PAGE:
Overview articles Tilburg University Magazine
Tilburg University Magazine is an online magazine about Tilburg University's education and research and the impact these have on society. The magazine connects the university with its alumni and relations from the world of business, politics, and social organizations.
“We hit on each other in class”: Marieke and Rens fell in love on campus
Many loves have their origins on campus, though not all of them last. Some campus couples are still together to this day. Towards the university's 100th anniversary, we collect their love stories. Marieke van der Ven (33) and Rens Nissen (34) both studied Econometrics at Tilburg University. They met in 2006 during their very first proper introduction to the university: TIK Week.
ChatGPT is a pleaser through and through
Everyone will have to deal with ChatGPT and similar large language models sooner rather than later, scientists say. Professor of Communication and Cognition Emiel Krahmer and researcher Chris Emmery have been involved in research on AI and computers for quite some time now and are closely following the launching of the chatbot. It will completely change the way we write, but little thought has been given to its impact, they argue. However, the bot should never be allowed to answer medical questions.
Behind the Tech of ChatGPT
Even after your studies, you will never stop learning. Our lecturers are happy to give you tips on how to deepen your knowledge. Eric Postma, professor Artificial Intelligence, gave a lecture on ChatGPT. This 'writing bot' has caused quite a stir in recent months. Is it a great tool or a dangerous development?
Frank van Pamelen: Talent
Comedian, writer, poet, grand artist and alumnus Frank van Pamelen reflects on talent.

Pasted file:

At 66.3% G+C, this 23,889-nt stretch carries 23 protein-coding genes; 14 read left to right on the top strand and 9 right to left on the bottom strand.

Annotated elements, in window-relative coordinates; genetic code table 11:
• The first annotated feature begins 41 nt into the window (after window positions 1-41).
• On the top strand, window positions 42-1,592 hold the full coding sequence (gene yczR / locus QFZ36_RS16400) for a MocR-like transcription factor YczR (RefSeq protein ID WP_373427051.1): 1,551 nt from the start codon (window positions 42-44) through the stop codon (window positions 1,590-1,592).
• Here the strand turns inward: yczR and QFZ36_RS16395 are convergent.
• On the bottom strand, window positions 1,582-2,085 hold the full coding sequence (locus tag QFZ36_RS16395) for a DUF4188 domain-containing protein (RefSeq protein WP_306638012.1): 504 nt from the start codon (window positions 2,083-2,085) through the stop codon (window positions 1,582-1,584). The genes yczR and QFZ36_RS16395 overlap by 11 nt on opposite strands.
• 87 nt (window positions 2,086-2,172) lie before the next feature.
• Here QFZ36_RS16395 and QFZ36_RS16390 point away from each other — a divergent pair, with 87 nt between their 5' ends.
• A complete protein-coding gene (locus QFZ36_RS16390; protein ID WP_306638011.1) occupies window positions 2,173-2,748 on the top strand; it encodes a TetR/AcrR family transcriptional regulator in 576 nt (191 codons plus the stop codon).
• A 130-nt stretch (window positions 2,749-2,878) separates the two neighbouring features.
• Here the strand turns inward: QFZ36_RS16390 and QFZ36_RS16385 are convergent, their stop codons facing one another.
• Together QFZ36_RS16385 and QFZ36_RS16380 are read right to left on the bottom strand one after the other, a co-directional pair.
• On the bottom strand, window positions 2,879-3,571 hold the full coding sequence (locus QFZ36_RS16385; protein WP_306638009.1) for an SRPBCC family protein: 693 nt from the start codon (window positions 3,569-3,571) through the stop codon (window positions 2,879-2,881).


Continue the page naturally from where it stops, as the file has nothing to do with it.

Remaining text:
Feeling trapped in your job? Tips for employees and employers from Dr Merel Feenstra-Verschure
One in five workers who are dissatisfied with their job feel unable to leave it of their own accord, according to doctoral research by Merel Feenstra-Verschure. As a result, employees often stay too long in a job that is no longer really suited to them. How can we avoid this? Read the tips for employers and employees.
Language and Preparatory Program prepares students to study at a university
Young people who have to flee their home country while they are still in secondary or tertiary education usually wish to continue their studies in the Netherlands. But in a new language and a different education system, that can be quite a challenge. How do we help them learn Dutch and move on to higher education?
‘After the fall of Kabul, everything changed’
In June 2021, Abobaker Rahmani came from Afghanistan to the Netherlands full of ambition to pursue his dream of a Master’ in Finance. His plan was to return to his home country after graduation and start his own business there. But on August 15, 2021, everything changed following the fall of Kabul. “Suddenly I couldn't access the money that I needed to finish my studies.”
Do personality tests contribute to wellbeing in the workplace?
With personality tests, organizations want to encourage their employees to develop their strengths. But can a simple questionnaire really contribute to more wellbeing? Tilburg University Magazine investigates.
Tracking real criminals with film scripts. How?
Former police officer, director and scientist Peter de Kock built a model that can crack crime cases with artificial intelligence. The model is fed with every possible crime scenario in the world; true crime, but also scenarios from books, series and film. Because reality and fiction seem to be closer than you might think.
Research on migrant workers: How to increase their job satisfaction
In the past few months, several Human Resource Studies Masters’ students at Tilburg University have conducted research on migrant workers. In today's tight labor market, they are becoming increasingly important. But how do they feel about working in the Netherlands and what do they consider important in this regard?
Working together successfully and in a pleasant atmosphere? Stop with the 'blame game’
Irritations, poor cooperation and disappointing results in the workplace often stem from the same recurring patterns, say organizational scientists Hans van Dijk and Stefan Cloudt. Together, they conduct research into workplace dynamics. "One of the most occurring patterns, is what we call the 'blame game.' People are quick to look for someone to blame, but do not critically look at their own part."
Connecting science and practice of entrepreneurship
Josette Dijkhuizen is an entrepreneur and endowed professor of ‘Sustainable employability of entrepreneurs in the Netherlands’. She is determined to put the theme of personal development for entrepreneurs on the map. But she has many other goals and ambitions too. In this interview, Josette talks about what drives her.